"How do you live faithfully or with faithfulness?" This is a question on my ESL class and I have no idea on how to answer it.

  • 3
    Is there any other context to this question?
    – amblina
    Jul 13, 2015 at 10:50
  • 3
    Grammatically, they're both valid, but faithfully is idiomatically more likely. It's a slightly odd example for me (I can only dimly imagine what it's supposed to mean), so I suggest comparing Federer plays gracefully and He plays with gracefulness where both are "credible", but the preposition-based version would be much more likely as He plays with grace. There's usually a simpler alternative to the somewhat clunky -fulness "double suffix". If it's an ESL question, I think there a bad teacher/coursebook involved. Jul 13, 2015 at 12:11
  • 4
    One can move quickly or move with speed, so the adverbial meaning is possible in both forms. There is no real semantic distinction between them. However, you are likely to find "with faithfulness" only in homiletic and quasi-homiletic (life-help) contexts.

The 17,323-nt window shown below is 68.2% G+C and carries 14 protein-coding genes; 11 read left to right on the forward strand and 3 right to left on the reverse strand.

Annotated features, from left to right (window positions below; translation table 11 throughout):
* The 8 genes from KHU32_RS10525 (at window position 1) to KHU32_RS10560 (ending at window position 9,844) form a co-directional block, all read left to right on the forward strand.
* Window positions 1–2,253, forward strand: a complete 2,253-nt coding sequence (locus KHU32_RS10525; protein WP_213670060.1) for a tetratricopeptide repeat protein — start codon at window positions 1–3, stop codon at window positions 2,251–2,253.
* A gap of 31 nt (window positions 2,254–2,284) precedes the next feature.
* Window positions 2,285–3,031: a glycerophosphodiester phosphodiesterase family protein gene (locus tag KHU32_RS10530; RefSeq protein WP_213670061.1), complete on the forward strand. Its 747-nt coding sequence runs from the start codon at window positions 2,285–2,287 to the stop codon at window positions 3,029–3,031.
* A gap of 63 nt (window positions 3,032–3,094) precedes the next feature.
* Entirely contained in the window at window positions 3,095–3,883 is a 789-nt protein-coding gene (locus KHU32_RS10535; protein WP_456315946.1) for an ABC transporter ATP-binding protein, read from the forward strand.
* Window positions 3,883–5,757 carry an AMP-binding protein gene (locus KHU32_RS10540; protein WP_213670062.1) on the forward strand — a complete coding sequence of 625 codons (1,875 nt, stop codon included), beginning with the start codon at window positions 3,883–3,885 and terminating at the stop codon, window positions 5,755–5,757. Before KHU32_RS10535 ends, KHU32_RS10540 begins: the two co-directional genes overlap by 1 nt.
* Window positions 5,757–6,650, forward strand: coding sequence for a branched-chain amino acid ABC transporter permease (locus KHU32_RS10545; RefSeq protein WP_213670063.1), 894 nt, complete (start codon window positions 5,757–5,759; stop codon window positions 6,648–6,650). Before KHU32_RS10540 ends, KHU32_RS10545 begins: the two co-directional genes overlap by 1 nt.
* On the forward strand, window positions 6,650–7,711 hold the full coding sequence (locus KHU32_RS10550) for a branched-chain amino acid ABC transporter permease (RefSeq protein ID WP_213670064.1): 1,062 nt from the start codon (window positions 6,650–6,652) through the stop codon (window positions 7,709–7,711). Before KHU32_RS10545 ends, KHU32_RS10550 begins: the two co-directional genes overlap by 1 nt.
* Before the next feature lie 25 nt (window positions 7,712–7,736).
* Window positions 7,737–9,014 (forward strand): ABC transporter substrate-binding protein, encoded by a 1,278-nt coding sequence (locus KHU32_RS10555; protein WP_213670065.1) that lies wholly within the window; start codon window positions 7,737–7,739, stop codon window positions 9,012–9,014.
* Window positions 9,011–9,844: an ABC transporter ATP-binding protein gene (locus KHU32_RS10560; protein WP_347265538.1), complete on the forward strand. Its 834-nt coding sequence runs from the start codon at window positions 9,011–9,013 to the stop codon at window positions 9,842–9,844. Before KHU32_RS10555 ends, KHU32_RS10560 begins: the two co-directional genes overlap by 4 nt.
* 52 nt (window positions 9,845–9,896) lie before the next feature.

– TimR
    Jul 13, 2015 at 12:58
  • I think you live faithfully or in faithfulness, not with faithfulness. There's no difference in meaning.
    – Khan
    Jul 13, 2015 at 20:24

1 Answer 1


In practice, they mean the same thing. This is a ridiculous question. (Not yours...the one on your test.)

Use "live faithfully", as that is the common use. "Live with faithfulness" could work fine, but nobody talks like that.

To adapt from TRomano's comment, it is analogous to saying:

Move quickly.

Move with quickness.

Both mean the same thing, but no native English speaker would say "Move with quickness".

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